Both the Kremlin and Russian state media celebrated the meeting between Russian leader Vladimir Putin and President Joe Biden as a success on Thursday, particularly for Putin’s agenda and his hope to assert dominance on the world stage.
Kremlin spokesman Dmitry Peskov – who had repeatedly batted down suggestions that the summit, held in Geneva on Wednesday, would yield substantive results for either world leader – dramatically changed his tune on Thursday, proclaiming, “Tremendous work was done.”
Putin and Biden agreed to restore ambassadors to their respective embassies, a major victory for Putin as, prior to a mass expulsion under former President Donald Trump in 2018, Russia used its embassy and consulates as espionage hubs and its “diplomats” as spies. This remains a common Russian practice around the world. Biden also agreed to support the Minsk agreements, a set of poorly executed deals nominally meant to end the Russia-fueled war in eastern Ukraine, which an “expert” told Russian news agency TASS represented a “major achievement” for Putin.
Biden received no significant concessions from Putin but insisted the summit was a success. Pressed by reporters, Biden admitted there was “no kumbaya moment” between the two leaders, then proceeded to berate reporters for asking “negative” questions. He later apologized for being a “wise guy.”
The two leaders, nonetheless, issued a brief joint statement following the meeting, celebrating that “even in periods of tension, [the two countries] are able to make progress on our shared goals of ensuring predictability in the strategic sphere, reducing the risk of armed conflicts and the threat of nuclear war.”
The statement applauded Biden’s concession of a five-year extension of the New START Treaty, which limits nuclear development. Evidence suggests Putin has repeatedly violated the treaty; former President Donald Trump refused to extend the treaty without including China.
Putin and Biden also promised to “embark together” on a “dialogue.”
“Even though this is a very short text, this is a joint statement on strategic stability after all,” Peskov, Putin’s spokesman, said in an interview on Russian radio on Thursday. “This is, perhaps, precisely what manifests special responsibility of our two countries both to our peoples, no matter how solemnly this may sound, and to the entire world.”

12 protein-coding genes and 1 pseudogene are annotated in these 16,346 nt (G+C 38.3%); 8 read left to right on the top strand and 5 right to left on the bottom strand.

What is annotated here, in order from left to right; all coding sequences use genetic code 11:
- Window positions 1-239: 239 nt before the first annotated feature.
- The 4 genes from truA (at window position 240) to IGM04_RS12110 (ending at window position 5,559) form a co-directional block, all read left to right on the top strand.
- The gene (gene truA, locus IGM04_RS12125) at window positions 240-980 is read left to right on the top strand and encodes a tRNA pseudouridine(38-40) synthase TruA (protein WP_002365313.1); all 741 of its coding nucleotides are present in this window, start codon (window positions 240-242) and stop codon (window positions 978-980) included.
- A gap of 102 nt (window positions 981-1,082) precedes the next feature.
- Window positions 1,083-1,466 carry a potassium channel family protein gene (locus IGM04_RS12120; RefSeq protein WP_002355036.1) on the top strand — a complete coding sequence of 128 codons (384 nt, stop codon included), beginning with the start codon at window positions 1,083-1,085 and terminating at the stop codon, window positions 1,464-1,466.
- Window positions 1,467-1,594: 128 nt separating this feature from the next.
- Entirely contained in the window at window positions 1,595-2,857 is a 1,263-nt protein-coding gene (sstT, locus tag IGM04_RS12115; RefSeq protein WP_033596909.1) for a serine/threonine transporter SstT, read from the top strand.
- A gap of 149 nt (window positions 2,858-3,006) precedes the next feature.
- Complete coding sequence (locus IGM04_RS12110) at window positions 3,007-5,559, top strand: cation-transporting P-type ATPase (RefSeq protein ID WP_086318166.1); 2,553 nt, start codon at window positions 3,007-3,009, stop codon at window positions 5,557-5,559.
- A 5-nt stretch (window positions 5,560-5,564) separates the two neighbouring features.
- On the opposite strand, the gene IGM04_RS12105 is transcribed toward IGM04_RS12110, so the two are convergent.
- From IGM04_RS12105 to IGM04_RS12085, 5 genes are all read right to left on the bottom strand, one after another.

Peskov proclaimed the summit had ended “with a plus sign” and the results were “rather positive.” He told reporters after the summit, however, that Russia would not yet remove America from its list of “unfriendly” countries, as “there is no reason for that yet.”
“Agreements have not been reached, and agreements could not be reached, as no one set such tasks in the first place,” Peskov noted. He told reporters the meeting was fruitful because, regarding global cyberattacks, “it was emphasized that no one blames the Russian government, and no accusations were made against the Russian side.” He added, “This is very important. We can state that we have a very positive take on that.”
Contrary to Peskov’s declaration, significant evidence suggests that criminals in Russia, though not necessarily the Kremlin itself, orchestrated some of the most damaging cyberattacks in the world in recent memory.
Prior to the summit, Peskov told reporters it would not be “historic” and no one should “expect any breakthroughs,” a significant difference in his tone following the end of the conference.
Russian state-run media more transparently declared victory. The propaganda outlet Sputnik ran a headline Thursday reading, “Putin Comes Out Looking Strong, and Biden Looks Confused.” Russia Today (RT) claimed the summit “handed both leaders a victory” but offered markedly more evidence for a Putin win than a Biden win.
“For Putin, though, the fact that the meeting was set up in the first place was a success,” an RT analysis piece read. “For an American leader’s first foreign trip to be so dominated by discussion of Russia, and for the country’s president to get top billing for the European tour, is a sign that Moscow still has global political sway.”
“The Russian president also made it clear he wouldn’t take international criticisms lying down, and would give as good as he got on the issue of human rights,” RT added, referring to Putin’s post-summit press conference in which he offered unhinged ravings comparing the many killings and poisonings of his political enemies to alleged “secret CIA prisons” and claiming that political activists in the United States “get a bullet in the back of [their] neck[s].”
RT admitted elsewhere in the piece that Biden’s conciliatory approach benefitted Russia.
“Despite the constant barrage of claims that Trump harbored secret sympathies towards Russia, a departure from his approach would not have been unwelcome in the Kremlin,” RT noted. “Putting aside some mutual curiosity, the relationship between Putin and the Republican leader never really took off, and his most bombastic officials, like John Bolton and Mike Pompeo, tended to ensure that the ties between the two nations were in a state of hostility.”